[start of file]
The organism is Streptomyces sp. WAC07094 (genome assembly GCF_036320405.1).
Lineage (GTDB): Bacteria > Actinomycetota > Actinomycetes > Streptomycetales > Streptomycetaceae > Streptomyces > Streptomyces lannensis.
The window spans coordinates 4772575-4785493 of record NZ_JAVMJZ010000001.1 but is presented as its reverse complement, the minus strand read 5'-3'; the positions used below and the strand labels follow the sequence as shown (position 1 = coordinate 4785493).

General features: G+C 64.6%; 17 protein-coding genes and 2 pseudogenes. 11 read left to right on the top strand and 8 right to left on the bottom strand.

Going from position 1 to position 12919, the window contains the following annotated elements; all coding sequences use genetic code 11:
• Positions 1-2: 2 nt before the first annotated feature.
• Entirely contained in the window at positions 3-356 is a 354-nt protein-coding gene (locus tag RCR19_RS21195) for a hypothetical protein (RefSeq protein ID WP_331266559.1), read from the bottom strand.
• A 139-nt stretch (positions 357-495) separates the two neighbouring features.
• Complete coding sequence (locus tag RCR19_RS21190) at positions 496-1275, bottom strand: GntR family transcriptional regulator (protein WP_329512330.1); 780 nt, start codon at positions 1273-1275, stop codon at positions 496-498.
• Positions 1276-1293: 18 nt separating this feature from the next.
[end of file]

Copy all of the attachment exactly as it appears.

The organism is Streptomyces sp. WAC07094 (genome assembly GCF_036320405.1).
Lineage (GTDB): Bacteria > Actinomycetota > Actinomycetes > Streptomycetales > Streptomycetaceae > Streptomyces > Streptomyces lannensis.
The window spans coordinates 4772575-4785493 of record NZ_JAVMJZ010000001.1 but is presented as its reverse complement, the minus strand read 5'-3'; the positions used below and the strand labels follow the sequence as shown (position 1 = coordinate 4785493).

General features: G+C 64.6%; 17 protein-coding genes and 2 pseudogenes. 11 read left to right on the top strand and 8 right to left on the bottom strand.

Going from position 1 to position 12919, the window contains the following annotated elements; all coding sequences use genetic code 11:
• Positions 1-2: 2 nt before the first annotated feature.
• Entirely contained in the window at positions 3-356 is a 354-nt protein-coding gene (locus tag RCR19_RS21195) for a hypothetical protein (RefSeq protein ID WP_331266559.1), read from the bottom strand.
• A 139-nt stretch (positions 357-495) separates the two neighbouring features.
• Complete coding sequence (locus tag RCR19_RS21190) at positions 496-1275, bottom strand: GntR family transcriptional regulator (protein WP_329512330.1); 780 nt, start codon at positions 1273-1275, stop codon at positions 496-498.
• Positions 1276-1293: 18 nt separating this feature from the next.